Anti-Muslim hate crime in UK reached all-time high in 2017

Analysts explained the rise in Islamophobic attacks and incidents to the growth of far-right views in the United Kingdom, as well as so-called “trigger” incidents.
Sunday 29/07/2018
A long way to go. Members of the public gather at Islington Town Hall on the anniversary of the Finsbury Park attack in London, last June.  	   (AFP)
A long way to go. Members of the public gather at Islington Town Hall on the anniversary of the Finsbury Park attack in London, last June. (AFP)

LONDON - There were a record number of anti-Muslim attacks reported in the United Kingdom last year, a report by monitoring group Tell MAMA stated, with women being disproportionately targeted.

In a report published July 23, Tell MAMA noted a surge in Islamophobic incidents in 2017, with 1,201 verified reports, a rise of 27% compared to the year before. The report said 57.5% of incidents targeted females with 64.6% of the alleged perpetrators being male.

Tell MAMA is a national project that has been recording and measuring anti-Muslim incidents in the United Kingdom and assisting victims of Islamophobia since 2012. The latest report detailed various categories of alleged anti-Muslim incidents, including abusive behaviour to physical attacks but noted that “street-level” incidents were the most common with more than two-thirds of cases involving altercations in public or the vandalism of Muslim-owned properties.

“We are in deeply worrying times where people are looking for certainty and what they are getting is instability at a political and societal level. This means that at times like this, minority groups are the ones who suffer the anger of those looking to vent their fears, insecurities and concerns,” Tell MAMA Director Iman Atta said in a release.

“We are seeing more aggressive street-based incidents, younger perpetrators, between the ages of 13-18, increased vandalism and international interference by well-organised social media accounts playing groups off in the UK. More than ever, we need to come together and redouble our efforts against those who seek to divide and play communities off against each other.”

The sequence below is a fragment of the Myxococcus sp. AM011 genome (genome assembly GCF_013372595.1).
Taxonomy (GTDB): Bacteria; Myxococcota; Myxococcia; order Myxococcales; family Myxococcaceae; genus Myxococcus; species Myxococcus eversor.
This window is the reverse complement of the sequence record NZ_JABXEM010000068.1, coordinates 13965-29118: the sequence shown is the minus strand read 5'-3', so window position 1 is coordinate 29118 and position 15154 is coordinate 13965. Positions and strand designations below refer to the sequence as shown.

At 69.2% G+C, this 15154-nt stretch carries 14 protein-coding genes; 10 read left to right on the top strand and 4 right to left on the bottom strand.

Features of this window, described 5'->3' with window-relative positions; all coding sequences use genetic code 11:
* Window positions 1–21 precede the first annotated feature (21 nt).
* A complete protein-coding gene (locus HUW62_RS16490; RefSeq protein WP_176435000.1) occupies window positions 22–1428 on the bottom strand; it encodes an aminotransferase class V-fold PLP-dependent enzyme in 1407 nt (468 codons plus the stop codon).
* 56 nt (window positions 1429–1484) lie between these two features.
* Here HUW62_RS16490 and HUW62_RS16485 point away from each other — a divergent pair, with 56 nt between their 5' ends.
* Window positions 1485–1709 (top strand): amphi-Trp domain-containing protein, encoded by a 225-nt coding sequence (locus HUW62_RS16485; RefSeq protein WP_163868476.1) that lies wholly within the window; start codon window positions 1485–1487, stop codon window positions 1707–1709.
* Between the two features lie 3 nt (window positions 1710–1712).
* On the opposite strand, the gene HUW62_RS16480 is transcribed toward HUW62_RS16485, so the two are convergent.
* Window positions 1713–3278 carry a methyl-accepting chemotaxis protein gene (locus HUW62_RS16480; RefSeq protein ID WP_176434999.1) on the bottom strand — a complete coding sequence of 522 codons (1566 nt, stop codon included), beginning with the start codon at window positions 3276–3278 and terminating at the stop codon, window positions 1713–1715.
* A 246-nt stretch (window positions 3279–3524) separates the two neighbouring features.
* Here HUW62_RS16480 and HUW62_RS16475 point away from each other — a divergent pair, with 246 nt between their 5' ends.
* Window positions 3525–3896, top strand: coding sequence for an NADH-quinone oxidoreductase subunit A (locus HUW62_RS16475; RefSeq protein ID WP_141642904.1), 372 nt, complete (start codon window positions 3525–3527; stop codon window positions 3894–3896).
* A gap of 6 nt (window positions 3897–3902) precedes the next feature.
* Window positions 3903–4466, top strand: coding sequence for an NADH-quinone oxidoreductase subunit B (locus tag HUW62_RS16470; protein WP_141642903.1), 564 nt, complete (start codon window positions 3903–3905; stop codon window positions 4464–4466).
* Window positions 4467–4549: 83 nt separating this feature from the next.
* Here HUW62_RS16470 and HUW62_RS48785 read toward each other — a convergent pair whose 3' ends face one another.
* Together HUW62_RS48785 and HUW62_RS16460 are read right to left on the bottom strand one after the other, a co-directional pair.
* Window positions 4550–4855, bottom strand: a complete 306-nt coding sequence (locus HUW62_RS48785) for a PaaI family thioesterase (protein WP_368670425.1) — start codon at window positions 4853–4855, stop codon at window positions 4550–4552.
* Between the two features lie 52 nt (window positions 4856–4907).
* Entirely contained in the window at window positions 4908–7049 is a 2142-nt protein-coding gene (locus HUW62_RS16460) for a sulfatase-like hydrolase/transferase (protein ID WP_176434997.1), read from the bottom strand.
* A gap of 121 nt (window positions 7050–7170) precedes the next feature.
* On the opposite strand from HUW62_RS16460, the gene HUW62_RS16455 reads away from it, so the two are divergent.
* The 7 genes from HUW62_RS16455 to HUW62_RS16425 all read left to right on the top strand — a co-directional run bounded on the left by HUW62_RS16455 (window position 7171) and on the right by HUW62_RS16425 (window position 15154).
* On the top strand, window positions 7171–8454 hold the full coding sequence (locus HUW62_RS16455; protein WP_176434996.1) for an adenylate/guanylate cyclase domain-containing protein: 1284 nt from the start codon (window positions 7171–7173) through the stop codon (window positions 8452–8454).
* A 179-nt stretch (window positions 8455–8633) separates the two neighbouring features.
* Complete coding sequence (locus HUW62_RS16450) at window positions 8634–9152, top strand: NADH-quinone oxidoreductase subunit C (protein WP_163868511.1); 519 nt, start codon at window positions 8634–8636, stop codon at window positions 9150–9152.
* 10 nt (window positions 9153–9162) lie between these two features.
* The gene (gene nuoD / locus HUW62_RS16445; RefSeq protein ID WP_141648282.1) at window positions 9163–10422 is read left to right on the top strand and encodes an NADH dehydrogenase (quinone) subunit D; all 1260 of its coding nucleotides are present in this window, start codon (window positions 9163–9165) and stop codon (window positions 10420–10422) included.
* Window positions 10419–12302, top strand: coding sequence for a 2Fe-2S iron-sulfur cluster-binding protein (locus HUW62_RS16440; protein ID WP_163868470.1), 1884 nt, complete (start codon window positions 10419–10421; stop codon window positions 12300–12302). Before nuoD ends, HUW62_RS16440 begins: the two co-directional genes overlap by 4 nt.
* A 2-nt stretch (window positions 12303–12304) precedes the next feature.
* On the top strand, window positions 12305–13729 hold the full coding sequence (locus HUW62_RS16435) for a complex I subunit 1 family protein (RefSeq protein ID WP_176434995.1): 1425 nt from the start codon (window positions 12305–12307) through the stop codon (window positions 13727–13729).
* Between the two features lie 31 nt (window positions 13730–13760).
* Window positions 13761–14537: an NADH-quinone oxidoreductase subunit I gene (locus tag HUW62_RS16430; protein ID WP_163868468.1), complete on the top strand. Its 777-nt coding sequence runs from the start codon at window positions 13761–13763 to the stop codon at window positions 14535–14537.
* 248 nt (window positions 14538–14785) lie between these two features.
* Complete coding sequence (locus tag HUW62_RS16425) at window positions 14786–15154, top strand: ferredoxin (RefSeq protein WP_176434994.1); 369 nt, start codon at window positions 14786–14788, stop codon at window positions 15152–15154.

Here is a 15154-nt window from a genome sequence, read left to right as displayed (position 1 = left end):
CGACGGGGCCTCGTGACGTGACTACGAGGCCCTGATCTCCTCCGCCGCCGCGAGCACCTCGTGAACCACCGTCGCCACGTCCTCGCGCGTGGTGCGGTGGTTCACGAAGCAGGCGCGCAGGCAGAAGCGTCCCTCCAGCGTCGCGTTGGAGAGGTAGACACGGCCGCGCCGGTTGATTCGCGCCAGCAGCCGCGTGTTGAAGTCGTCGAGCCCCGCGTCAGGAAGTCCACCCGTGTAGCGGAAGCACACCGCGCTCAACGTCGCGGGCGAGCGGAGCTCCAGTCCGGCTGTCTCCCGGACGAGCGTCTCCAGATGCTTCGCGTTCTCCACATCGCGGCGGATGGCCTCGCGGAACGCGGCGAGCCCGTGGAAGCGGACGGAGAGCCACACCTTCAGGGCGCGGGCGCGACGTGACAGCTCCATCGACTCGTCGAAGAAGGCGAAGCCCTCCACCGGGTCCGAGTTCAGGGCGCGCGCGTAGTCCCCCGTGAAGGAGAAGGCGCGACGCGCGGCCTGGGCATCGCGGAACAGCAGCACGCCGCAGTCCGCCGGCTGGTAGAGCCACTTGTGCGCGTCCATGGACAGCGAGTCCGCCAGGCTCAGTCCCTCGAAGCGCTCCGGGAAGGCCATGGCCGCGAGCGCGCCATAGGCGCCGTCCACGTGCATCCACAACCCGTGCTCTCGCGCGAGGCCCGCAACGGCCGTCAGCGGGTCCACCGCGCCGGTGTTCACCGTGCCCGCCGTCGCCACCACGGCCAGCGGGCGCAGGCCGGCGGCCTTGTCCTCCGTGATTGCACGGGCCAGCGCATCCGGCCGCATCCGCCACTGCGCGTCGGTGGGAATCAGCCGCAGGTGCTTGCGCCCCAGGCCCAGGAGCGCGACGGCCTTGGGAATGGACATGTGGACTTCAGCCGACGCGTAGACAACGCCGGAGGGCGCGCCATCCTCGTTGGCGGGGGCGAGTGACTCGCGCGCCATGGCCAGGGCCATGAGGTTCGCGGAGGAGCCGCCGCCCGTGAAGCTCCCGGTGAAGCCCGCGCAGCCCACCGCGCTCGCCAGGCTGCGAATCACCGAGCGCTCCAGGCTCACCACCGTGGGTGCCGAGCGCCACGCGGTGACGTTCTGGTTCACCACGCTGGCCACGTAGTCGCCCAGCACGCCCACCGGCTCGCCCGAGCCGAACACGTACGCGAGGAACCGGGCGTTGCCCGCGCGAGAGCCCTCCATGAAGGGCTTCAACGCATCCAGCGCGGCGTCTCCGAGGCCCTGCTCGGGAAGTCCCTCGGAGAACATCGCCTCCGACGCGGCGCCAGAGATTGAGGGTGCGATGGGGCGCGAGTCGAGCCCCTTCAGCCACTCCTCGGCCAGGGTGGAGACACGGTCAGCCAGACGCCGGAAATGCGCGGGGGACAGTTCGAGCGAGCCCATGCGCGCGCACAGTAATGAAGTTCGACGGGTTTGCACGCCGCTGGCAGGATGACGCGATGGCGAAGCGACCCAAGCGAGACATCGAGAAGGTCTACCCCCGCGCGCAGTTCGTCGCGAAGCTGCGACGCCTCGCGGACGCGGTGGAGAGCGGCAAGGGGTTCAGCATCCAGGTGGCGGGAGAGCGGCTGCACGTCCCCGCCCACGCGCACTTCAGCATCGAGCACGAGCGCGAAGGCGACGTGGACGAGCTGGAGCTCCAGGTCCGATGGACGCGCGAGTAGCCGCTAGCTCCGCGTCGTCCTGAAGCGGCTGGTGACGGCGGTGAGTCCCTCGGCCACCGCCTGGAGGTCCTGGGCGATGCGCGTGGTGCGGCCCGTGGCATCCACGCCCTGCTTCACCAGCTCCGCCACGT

Analysts explained the rise in Islamophobic attacks and incidents to the growth of far-right views in the United Kingdom, as well as so-called “trigger” incidents, including the London and Manchester terrorist attacks last year, which prompted a backlash of anti-Muslim abuse.

In the week following the Manchester Arena attack, Tell MAMA reported a 700% increase in reports of anti-Muslim incidents. The report partly blamed inflammatory media coverage, warning that this can “legitimise racist, xenophobic and Islamophobic prejudice.”

“Individuals with underlying prejudice may feel emboldened to victimise those they feel to be deserving of abuse so as to defend the status of the dominant ‘in-group’. The government and media outlets must consider how their choice of language influences wider public discourse,” the report said.

The report said that while “street level” or “offline” incidents had increased 30% since 2016, online attacks increased 16%. Tell MAMA called on police and social media companies to be “mindful of potentially criminal incitement made on [social media] platforms.”

Tell MAMA specifically called out Facebook and Twitter to uphold community standards and be more proactive to suspend accounts found to be propagating hate speech.

“It is partly driven by terrorism, partly by groups who just want to divide communities, we have social media and we have politicians who seek to blame migrants,” Tell MAMA founder Fiyaz Mughal told Britain’s Independent newspaper. “Anti-Muslim rhetoric is bleeding into the political landscape — it emboldens people.”

Tell MAMA has backed calls for a formal inquiry into alleged incidents of Islamophobia in the Conservative Party and said Conservatives should carry out a “root-and-branch” review to ensure that any party members or candidates who subscribe to bigoted, racist, Islamophobic or prejudiced views are expelled.

Speaking at the release of the report, UK Communities Secretary James Brokenshire acknowledged that Islamophobia was a major challenge for the United Kingdom.

“In recent months, we’ve seen some abhorrent incidents of Islamophobia — such as the Punish a Muslim Day letters. This is utterly unacceptable and it will not be tolerated,” he said.

“We need to do more to ensure that British Muslims feel safe to go about their lives as much as anyone else. Islamophobia has no place in our society. It does not reflect our British values of freedom of religion and freedom of expression. It is unacceptable and it will not be tolerated.”

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